Registration Dossier

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Please be aware that this old REACH registration data factsheet is no longer maintained; it remains frozen as of 19th May 2023.

The new ECHA CHEM database has been released by ECHA, and it now contains all REACH registration data. There are more details on the transition of ECHA's published data to ECHA CHEM here.

Diss Factsheets

Administrative data

carcinogenicity, other
Type of information:
other: Expert statement
2 (reliable with restrictions)
Rationale for reliability incl. deficiencies:
other: Expert statement

Data source

Reference Type:
other: Expert statement
Report date:

Materials and methods

Results and discussion

Applicant's summary and conclusion

Executive summary:

The carcinogenic potential of Tetramethylammonium hydroxide (TMAH) was evaluated based on the available information on the substance and its analogue tetramethylammonium chloride (TMAC) having the same functionality as TMAH with the exception of the chloride anion instead of a hydroxide ion.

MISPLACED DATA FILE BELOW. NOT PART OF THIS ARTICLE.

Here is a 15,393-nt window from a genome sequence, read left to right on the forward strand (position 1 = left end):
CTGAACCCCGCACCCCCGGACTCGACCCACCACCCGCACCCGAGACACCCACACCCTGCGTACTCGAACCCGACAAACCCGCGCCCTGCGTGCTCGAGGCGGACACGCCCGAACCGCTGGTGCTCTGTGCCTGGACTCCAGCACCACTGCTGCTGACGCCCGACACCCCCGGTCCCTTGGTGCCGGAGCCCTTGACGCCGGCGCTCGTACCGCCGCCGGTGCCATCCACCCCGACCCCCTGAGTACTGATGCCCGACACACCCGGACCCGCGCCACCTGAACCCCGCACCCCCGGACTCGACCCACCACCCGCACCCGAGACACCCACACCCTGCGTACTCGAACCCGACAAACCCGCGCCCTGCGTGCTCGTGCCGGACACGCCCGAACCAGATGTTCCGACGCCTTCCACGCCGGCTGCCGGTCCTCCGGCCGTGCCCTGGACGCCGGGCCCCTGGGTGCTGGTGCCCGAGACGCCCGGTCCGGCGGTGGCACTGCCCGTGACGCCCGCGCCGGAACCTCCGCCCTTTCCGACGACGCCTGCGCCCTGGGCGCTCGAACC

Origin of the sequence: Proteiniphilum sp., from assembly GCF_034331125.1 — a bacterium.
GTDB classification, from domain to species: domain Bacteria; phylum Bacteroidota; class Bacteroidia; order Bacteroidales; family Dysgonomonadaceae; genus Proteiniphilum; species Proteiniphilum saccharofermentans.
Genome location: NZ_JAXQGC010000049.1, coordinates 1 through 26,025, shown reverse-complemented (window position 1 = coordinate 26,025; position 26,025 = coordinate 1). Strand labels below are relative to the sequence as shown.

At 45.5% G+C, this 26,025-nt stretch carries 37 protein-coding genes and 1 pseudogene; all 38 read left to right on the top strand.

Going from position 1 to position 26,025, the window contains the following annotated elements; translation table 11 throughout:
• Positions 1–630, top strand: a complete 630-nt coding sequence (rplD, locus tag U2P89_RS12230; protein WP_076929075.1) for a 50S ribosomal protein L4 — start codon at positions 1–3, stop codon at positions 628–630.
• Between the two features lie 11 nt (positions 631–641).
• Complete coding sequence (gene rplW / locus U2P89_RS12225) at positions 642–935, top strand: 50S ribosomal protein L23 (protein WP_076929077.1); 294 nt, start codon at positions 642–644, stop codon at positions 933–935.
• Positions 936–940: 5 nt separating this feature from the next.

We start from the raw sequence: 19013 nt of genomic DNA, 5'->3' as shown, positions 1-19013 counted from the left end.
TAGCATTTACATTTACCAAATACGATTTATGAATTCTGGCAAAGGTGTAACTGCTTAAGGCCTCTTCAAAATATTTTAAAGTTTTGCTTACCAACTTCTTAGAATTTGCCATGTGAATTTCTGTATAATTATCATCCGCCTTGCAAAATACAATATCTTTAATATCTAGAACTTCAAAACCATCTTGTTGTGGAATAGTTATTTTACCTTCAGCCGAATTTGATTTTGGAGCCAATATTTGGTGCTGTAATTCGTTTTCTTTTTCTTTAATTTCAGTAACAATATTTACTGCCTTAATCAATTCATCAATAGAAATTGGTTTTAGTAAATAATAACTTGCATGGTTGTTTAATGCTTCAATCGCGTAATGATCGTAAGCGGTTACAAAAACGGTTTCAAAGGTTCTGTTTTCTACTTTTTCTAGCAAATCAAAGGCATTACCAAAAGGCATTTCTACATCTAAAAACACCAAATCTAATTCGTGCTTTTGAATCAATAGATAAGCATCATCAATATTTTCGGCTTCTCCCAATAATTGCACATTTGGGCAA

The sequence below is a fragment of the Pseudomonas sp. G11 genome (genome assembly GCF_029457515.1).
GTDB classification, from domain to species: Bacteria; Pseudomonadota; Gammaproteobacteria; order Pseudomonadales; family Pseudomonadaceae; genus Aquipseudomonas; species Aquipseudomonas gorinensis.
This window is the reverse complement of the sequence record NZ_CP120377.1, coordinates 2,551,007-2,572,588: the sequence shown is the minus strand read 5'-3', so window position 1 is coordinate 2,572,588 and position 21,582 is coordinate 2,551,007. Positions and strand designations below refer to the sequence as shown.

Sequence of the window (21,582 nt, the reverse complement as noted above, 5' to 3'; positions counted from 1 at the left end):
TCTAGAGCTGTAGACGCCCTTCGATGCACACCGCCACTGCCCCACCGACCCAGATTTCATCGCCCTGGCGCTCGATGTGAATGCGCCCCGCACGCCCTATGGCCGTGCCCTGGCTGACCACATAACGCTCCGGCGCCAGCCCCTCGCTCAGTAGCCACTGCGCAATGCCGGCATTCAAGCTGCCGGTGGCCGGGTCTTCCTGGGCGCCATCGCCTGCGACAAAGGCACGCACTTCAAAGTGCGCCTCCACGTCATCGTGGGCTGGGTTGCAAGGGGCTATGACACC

There is no information available on in vivo carcinogenic studies on TMAH.
Based on the physicochemical properties of the substance, absorption following an oral, dermal and inhalation exposure cannot be excluded, however, there are no consumer-related uses for the substance; uses at industrial sites and use by professional workers do not lead to a subsequent service life relevant for the respective use and exposure to it by professional workers is highly controlled due to the corrosive nature of the substance.
Reliable studies were identified investigating the genotoxicity potential of TMAH. Results have led to the conclusion that tetramethylammonium hydroxide is negative for mutagenicity in bacteria as well as it does not induce chromosomal aberrations and gene mutations in the tk gene of the L5178Y mouse lymphoma cell line, with or without metabolic activation. Therefore, TMAH is considered not to be a genotoxic carcinogen.
Moreover, following a long-term exposure to the substance (28 days) as well as to its analogue TMAC (90 days) by the oral route, no treatment-related pre-neoplastic or neoplastic lesions were observed as a result of this exposure in rats.
Based on the data presented the results indicate that Tetramethylammonium hydroxide poses no carcinogenic hazard.
This assessment was performed using valid available data and is considered as sufficient in order to conclude on its classification for carcinogenicity, using the rules laid down in the CLP Regulation. Further testing is not considered required.